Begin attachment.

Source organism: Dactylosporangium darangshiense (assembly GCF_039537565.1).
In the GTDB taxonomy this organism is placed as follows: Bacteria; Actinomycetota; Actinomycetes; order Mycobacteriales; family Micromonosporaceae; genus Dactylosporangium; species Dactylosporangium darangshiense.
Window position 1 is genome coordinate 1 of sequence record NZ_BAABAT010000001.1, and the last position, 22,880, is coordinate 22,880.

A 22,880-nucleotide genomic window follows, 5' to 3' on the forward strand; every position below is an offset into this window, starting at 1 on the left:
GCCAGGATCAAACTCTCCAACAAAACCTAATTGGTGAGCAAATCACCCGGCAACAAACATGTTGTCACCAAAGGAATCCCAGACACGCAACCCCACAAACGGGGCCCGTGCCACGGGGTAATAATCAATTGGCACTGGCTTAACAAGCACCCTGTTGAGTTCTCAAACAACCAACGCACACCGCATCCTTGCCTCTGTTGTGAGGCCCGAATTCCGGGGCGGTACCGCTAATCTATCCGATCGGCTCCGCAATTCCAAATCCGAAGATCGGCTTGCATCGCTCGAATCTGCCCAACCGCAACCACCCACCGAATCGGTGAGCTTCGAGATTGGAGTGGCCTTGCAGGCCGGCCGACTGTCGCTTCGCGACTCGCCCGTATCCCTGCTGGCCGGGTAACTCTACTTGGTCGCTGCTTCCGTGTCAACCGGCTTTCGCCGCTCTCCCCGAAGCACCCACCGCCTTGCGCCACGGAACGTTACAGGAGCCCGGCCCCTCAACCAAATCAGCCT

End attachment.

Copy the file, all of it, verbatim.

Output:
Source organism: Dactylosporangium darangshiense (assembly GCF_039537565.1).
In the GTDB taxonomy this organism is placed as follows: Bacteria; Actinomycetota; Actinomycetes; order Mycobacteriales; family Micromonosporaceae; genus Dactylosporangium; species Dactylosporangium darangshiense.
Window position 1 is genome coordinate 1 of sequence record NZ_BAABAT010000001.1, and the last position, 22,880, is coordinate 22,880.

A 22,880-nucleotide genomic window follows, 5' to 3' on the forward strand; every position below is an offset into this window, starting at 1 on the left:
GCCAGGATCAAACTCTCCAACAAAACCTAATTGGTGAGCAAATCACCCGGCAACAAACATGTTGTCACCAAAGGAATCCCAGACACGCAACCCCACAAACGGGGCCCGTGCCACGGGGTAATAATCAATTGGCACTGGCTTAACAAGCACCCTGTTGAGTTCTCAAACAACCAACGCACACCGCATCCTTGCCTCTGTTGTGAGGCCCGAATTCCGGGGCGGTACCGCTAATCTATCCGATCGGCTCCGCAATTCCAAATCCGAAGATCGGCTTGCATCGCTCGAATCTGCCCAACCGCAACCACCCACCGAATCGGTGAGCTTCGAGATTGGAGTGGCCTTGCAGGCCGGCCGACTGTCGCTTCGCGACTCGCCCGTATCCCTGCTGGCCGGGTAACTCTACTTGGTCGCTGCTTCCGTGTCAACCGGCTTTCGCCGCTCTCCCCGAAGCACCCACCGCCTTGCGCCACGGAACGTTACAGGAGCCCGGCCCCTCAACCAAATCAGCCT